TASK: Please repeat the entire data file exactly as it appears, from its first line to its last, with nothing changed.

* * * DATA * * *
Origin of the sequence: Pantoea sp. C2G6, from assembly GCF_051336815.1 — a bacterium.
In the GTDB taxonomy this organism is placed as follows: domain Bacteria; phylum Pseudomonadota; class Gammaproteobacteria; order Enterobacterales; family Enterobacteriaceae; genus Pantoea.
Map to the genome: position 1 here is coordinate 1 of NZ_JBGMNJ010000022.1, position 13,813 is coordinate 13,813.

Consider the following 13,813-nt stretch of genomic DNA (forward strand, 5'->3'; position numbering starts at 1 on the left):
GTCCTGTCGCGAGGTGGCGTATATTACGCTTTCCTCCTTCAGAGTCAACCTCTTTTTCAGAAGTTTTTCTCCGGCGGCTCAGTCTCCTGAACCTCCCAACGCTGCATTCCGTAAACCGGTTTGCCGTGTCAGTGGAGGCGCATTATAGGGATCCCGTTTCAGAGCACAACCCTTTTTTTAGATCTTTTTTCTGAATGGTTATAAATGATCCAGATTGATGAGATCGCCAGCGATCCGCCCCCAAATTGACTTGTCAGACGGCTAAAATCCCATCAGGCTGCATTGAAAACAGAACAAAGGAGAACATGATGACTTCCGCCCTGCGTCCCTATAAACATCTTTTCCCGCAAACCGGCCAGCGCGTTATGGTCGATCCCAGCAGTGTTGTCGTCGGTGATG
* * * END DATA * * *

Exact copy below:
Origin of the sequence: Pantoea sp. C2G6, from assembly GCF_051336815.1 — a bacterium.
In the GTDB taxonomy this organism is placed as follows: domain Bacteria; phylum Pseudomonadota; class Gammaproteobacteria; order Enterobacterales; family Enterobacteriaceae; genus Pantoea.
Map to the genome: position 1 here is coordinate 1 of NZ_JBGMNJ010000022.1, position 13,813 is coordinate 13,813.

Consider the following 13,813-nt stretch of genomic DNA (forward strand, 5'->3'; position numbering starts at 1 on the left):
GTCCTGTCGCGAGGTGGCGTATATTACGCTTTCCTCCTTCAGAGTCAACCTCTTTTTCAGAAGTTTTTCTCCGGCGGCTCAGTCTCCTGAACCTCCCAACGCTGCATTCCGTAAACCGGTTTGCCGTGTCAGTGGAGGCGCATTATAGGGATCCCGTTTCAGAGCACAACCCTTTTTTTAGATCTTTTTTCTGAATGGTTATAAATGATCCAGATTGATGAGATCGCCAGCGATCCGCCCCCAAATTGACTTGTCAGACGGCTAAAATCCCATCAGGCTGCATTGAAAACAGAACAAAGGAGAACATGATGACTTCCGCCCTGCGTCCCTATAAACATCTTTTCCCGCAAACCGGCCAGCGCGTTATGGTCGATCCCAGCAGTGTTGTCGTCGGTGATG